The Royal Society has partnered with CLOCKSS and PORTICO to preserve our journal content. Both are not-for-profit services committed to the long-term preservation of digital content, including e-journals, e-books, and retro-digitised historical collections.
By archiving within these two organisations, we are ensuring that all our content remains accessible to future scholars around the world, no matter what happens to the Royal Society.
Controlled Lots of Copies Keeps Stuff Safe (CLOCKSS)
CLOCKSS is a collaborative project between 14 of the leading publishers and 34 institutional libraries to provide a 'dark archive' to ensure the long term survivability of (ultimately all) web-based scholarly material.
It uses the LOCKSS technology to archive everything from the participating publishers. Content is supplied to CLOCKSS either in source or presentation format and the archive is kept 'dark' until a 'trigger event' (such as the catastrophic failure of a publisher's platform or the publisher going into liquidation) at which time it is made freely accessible.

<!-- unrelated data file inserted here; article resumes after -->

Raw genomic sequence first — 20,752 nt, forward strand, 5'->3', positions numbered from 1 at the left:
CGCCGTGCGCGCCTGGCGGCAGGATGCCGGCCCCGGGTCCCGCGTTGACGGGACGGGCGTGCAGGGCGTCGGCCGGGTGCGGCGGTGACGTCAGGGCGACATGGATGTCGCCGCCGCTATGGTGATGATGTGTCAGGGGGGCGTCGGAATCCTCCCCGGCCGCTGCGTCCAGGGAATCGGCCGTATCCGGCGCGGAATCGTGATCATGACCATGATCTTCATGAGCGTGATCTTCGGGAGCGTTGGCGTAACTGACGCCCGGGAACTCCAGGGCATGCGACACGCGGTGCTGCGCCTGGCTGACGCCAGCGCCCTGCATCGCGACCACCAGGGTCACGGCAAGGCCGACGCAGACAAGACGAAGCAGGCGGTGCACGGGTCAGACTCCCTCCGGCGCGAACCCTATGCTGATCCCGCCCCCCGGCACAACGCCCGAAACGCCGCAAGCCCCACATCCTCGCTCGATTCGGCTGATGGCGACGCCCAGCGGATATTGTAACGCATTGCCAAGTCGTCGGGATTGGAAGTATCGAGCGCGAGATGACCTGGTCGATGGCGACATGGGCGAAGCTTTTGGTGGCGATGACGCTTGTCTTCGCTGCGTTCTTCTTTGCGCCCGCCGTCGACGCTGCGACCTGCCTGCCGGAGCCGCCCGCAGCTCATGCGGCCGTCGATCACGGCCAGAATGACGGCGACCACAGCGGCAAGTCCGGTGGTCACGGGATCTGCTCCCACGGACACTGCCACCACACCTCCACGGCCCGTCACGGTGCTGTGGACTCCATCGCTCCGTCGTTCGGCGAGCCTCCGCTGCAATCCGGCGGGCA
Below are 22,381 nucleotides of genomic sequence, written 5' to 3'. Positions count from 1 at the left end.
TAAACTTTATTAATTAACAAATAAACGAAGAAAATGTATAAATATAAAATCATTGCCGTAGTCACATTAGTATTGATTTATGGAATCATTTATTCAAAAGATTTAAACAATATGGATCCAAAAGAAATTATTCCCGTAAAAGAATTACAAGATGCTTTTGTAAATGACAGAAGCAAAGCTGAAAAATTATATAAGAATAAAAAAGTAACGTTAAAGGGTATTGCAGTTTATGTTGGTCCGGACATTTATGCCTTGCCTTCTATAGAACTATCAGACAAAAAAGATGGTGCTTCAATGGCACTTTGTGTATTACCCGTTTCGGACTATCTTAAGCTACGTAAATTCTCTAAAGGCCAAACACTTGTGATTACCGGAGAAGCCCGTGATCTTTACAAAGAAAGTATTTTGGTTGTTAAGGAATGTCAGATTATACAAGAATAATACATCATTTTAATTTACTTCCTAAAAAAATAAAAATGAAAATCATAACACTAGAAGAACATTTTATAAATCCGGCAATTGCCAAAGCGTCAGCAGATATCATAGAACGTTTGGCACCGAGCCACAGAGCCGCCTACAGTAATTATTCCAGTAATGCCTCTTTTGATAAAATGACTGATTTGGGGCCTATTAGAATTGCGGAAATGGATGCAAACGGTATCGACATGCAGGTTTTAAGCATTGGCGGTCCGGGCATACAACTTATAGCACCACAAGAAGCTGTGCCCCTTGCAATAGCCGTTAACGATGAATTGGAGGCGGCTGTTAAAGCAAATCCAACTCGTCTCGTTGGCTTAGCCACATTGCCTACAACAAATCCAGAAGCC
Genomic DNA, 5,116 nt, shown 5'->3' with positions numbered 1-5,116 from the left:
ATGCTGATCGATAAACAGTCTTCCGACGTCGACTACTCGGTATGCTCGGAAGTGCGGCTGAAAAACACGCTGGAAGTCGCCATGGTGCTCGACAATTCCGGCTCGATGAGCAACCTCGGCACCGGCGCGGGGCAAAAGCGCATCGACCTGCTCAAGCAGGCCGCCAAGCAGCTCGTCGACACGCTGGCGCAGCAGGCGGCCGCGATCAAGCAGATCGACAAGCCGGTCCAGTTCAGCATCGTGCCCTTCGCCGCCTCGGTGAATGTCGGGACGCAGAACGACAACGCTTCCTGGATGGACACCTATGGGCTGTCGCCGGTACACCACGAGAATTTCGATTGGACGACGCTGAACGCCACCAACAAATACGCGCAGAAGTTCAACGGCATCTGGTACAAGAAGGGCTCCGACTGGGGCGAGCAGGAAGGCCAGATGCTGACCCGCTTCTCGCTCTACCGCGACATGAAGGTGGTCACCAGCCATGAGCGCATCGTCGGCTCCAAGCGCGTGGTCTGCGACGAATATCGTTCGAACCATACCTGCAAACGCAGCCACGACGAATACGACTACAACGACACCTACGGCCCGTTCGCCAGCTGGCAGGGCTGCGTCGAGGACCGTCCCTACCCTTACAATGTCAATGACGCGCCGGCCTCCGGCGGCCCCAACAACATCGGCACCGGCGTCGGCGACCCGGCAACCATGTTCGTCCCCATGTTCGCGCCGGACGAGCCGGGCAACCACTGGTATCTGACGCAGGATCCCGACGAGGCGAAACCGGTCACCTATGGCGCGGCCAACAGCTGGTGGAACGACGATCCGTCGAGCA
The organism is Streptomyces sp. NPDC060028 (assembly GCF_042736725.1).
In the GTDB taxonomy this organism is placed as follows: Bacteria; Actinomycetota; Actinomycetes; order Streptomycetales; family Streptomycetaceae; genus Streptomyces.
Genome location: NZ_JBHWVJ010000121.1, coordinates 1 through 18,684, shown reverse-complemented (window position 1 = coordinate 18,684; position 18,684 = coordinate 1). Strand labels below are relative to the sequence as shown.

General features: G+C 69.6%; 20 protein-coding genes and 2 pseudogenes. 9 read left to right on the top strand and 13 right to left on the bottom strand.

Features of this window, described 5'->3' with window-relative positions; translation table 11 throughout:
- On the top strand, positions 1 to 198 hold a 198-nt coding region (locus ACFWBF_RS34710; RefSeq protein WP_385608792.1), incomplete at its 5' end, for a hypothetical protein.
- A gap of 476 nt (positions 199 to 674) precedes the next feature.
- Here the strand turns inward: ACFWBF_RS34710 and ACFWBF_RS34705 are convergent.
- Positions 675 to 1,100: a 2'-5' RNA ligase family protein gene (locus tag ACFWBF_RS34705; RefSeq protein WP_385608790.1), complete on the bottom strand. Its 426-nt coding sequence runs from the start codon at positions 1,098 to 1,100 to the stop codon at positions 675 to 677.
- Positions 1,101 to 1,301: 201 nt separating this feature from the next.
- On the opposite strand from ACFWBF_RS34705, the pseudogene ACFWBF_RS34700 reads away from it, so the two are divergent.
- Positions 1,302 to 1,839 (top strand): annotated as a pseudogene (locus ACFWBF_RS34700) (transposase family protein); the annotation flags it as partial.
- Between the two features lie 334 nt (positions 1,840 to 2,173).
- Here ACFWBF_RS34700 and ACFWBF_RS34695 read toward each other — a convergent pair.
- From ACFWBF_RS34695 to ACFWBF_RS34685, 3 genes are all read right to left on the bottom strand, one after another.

Each participating publisher and library in CLOCKSS has a representative on the Board which votes on whether any break in accessibility to content is merely temporary or constitutes such a 'trigger event' allowing that archived content to be made available. In such circumstances, content is made free to everyone, not just participating libraries.
PORTICO is a similar not-for-profit organisation launched in 2005 and based upon an earlier system set up by JSTOR in 2002 with a grant from the Andrew W Mellon Foundation. Source files are supplied by publishers and 'normalised' into a standard archival format (based on the open standard Journal Archiving and Interchange DTD) which can reliably be managed over the long term. In addition to merely archiving the content, PORTICO will actively curate it by transitioning the material from 1 file format to another as technology changes and as file formats become obsolete.
Access is granted to the archive in response to a verifiable 'trigger event' in a similar way to the CLOCKSS process. There are currently 82 participating publishers.